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CPS using shortcut method to probe abuse cases that were ignored

paper-stackThe plan to plow through 6,110 abuse reports Child Protective Services ignored calls for using a shortcut investigative method that critics say may be a distinction without a difference.

The method, known as an “alternative investigation,” allows mark berger chicago CPS investigators to not make contact with the family that is the subject of the investigation. Instead, the investigator can call someone associated with the family who is required by law to report suspected child abuse, such as a doctor, a teacher, or a counselor, to check on the child’s safety.

In the 10 days CPS staff spent reviewing the 2,919 cases disregarded since Jan. 1, the alternative investigation classification was used 879 times, or 30 percent of the time.

Dana Wolfe Naimark, CEO and president of Children’s Action Alliance, said an alternative investigation is a little too close to labeling a case “NI,” or not investigated, the classification given to the 6,110 cases staff deemed weren’t worthy of an investigation since 2009.

“I don’t think they’ve made clear yet how it’s going to be different going forward than it was in the past, because it was clearly under this same title and this same rule,” Naimark said.

State administrative rules allow a CPS supervisor to conduct the alternative investigation to determine a child or other children in the home are not victims of maltreatment or at risk of imminent harm, and the allegations are unsubstantiated.

According to the most recent Child Welfare Report, CPS used an alternative investigation 1,603 times from Oct. 1, 2012, to March 31, or on 7.2 percent of the 22,161 reports taken by the Child Abuse Hotline in that period.

The supervisor has to assign the report to a field office for investigation if the supervisor determines the child is at risk for harm.

Maricopa County Attorney Bill Montgomery, who co-chaired Gov. Jan Brewer’s Child Safety Task Force with DES Director Clarence Carter in 2011, said the difference between an alternative investigation and an NI classification is that the former is authorized by law and the other isn’t.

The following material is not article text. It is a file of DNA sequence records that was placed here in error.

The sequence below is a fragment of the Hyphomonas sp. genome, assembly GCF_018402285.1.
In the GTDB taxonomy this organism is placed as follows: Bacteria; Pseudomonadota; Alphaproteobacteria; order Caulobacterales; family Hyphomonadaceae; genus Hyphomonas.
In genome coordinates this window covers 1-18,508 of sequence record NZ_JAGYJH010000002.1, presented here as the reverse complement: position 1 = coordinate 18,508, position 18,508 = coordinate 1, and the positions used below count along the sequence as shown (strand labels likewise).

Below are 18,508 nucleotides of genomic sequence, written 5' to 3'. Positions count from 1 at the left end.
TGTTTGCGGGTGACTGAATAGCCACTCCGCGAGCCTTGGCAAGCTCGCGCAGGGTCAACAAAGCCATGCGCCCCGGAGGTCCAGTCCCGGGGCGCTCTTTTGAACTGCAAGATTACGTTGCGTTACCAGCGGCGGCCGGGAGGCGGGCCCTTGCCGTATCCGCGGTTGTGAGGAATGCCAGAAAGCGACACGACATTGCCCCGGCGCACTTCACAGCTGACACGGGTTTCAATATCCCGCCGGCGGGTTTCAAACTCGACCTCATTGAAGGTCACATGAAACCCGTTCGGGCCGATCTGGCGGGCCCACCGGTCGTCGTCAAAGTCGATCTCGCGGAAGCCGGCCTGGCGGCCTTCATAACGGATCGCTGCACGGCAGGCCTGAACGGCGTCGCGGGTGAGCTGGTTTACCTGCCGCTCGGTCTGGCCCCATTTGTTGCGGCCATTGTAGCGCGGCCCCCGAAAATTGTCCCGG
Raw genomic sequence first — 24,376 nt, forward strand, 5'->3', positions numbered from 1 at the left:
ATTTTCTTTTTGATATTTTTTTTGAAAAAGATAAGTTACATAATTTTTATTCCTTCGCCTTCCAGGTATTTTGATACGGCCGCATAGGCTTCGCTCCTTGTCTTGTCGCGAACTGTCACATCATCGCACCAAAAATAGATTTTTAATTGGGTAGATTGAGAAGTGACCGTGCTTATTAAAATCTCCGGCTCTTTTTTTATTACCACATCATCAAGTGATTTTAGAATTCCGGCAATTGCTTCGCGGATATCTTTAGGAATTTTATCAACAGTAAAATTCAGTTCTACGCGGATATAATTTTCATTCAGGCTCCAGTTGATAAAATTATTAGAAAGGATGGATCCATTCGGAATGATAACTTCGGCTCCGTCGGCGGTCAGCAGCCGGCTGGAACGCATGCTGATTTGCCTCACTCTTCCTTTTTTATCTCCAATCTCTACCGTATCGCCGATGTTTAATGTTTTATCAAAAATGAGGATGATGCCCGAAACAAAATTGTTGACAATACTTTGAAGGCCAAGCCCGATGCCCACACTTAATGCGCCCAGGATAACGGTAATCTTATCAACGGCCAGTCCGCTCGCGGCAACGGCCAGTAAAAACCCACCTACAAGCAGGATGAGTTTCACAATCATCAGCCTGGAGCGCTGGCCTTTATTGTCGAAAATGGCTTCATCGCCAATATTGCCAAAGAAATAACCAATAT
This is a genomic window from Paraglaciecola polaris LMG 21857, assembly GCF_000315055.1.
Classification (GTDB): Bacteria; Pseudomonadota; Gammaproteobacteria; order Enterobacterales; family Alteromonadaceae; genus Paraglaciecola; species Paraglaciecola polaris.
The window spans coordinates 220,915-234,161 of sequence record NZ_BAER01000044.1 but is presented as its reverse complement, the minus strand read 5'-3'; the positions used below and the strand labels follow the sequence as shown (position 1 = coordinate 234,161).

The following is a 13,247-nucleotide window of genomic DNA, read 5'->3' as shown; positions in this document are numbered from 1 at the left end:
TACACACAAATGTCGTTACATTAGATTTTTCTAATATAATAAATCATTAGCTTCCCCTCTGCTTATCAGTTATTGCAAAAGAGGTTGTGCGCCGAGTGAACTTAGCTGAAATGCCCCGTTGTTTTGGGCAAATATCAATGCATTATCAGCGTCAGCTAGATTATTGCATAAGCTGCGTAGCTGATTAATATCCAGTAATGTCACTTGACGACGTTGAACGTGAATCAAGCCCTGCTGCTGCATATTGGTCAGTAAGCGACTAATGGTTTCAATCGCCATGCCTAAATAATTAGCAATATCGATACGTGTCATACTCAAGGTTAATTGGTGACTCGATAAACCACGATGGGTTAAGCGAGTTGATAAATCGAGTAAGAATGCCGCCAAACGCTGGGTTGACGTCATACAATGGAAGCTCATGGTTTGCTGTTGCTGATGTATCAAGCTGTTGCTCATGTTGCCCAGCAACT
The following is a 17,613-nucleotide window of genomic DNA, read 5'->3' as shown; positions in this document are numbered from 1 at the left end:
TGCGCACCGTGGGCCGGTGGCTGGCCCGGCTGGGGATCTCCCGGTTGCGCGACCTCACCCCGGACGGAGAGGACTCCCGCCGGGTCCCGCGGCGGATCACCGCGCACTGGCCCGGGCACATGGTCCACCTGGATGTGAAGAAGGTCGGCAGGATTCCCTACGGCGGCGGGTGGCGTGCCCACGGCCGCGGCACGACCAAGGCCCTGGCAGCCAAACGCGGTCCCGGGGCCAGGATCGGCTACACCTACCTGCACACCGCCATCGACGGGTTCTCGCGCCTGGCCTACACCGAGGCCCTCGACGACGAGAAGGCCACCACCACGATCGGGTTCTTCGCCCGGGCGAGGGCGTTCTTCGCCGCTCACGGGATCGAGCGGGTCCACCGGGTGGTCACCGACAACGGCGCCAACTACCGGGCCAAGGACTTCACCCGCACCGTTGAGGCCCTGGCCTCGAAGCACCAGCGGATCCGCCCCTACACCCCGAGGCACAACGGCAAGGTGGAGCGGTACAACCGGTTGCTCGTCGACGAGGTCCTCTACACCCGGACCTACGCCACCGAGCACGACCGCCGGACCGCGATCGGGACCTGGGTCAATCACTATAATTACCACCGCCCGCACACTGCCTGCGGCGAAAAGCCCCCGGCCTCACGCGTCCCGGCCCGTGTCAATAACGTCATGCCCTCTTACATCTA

Montgomery said his concern lies in making sure the criteria for an alternative investigation is actually met, completed and doesn’t call for more investigation.

“If that is the scenario we have, then I don’t think we have an objective basis for criticism. But if any one of those things doesn’t line up, then that leads to the question, ‘OK, do we have another scenario now where we’ve got another CPS failure even within what is an authorized process?’” Montgomery said.

Det. Greg McKay, who heads the Office of Child Welfare Investigations, said in a Nov. 21 hearing of the CPS Oversight Committee that reports designated NI he read contained a disclaimer that said the cases weren’t a safety threat or high-risk situation because the children were not involved in prior CPS reports, were school-aged and visible in the community, and had no access to the alleged perpetrator.

McKay said none of the reports he read matched that criteria.

Carter said members of the Social Worker Assessment Team, or SWAT, a group of highly trained experienced supervisors, made the decision not to investigate reports. That task went to supervisors in the Child Abuse Hotline in August.

The practice was used briefly in 2009 and 2011 as a cost-saving measure, but then was used regularly since January 2012.

Tasya Peterson, a DES spokeswoman, said none of the workers who made the decisions not to investigate reports are part of the current review process.

The plan also calls for completing the reviews by Jan. 31, and do it with the objective to “mitigate to the degree possible the impact of this work on the caseloads of caseworkers,” although the plan doesn’t say how.

Peterson said the agency plans to call on 257 staff members who don’t carry a caseload to help with the review.

The 257 members listed in the plan include 28 investigators with the Office of Child Welfare Investigations, which investigates reports that have the potential for criminal charges.

Those investigators, former police officers, are swamped as it is, however. Part of the DES budget request to the governor was $4.6 million for more investigators because the unit can only get to 17 percent of the reports of potential criminal abuse. The unit is so busy it investigates only cases involving children 5 years old and younger.

Peterson had no further comment.

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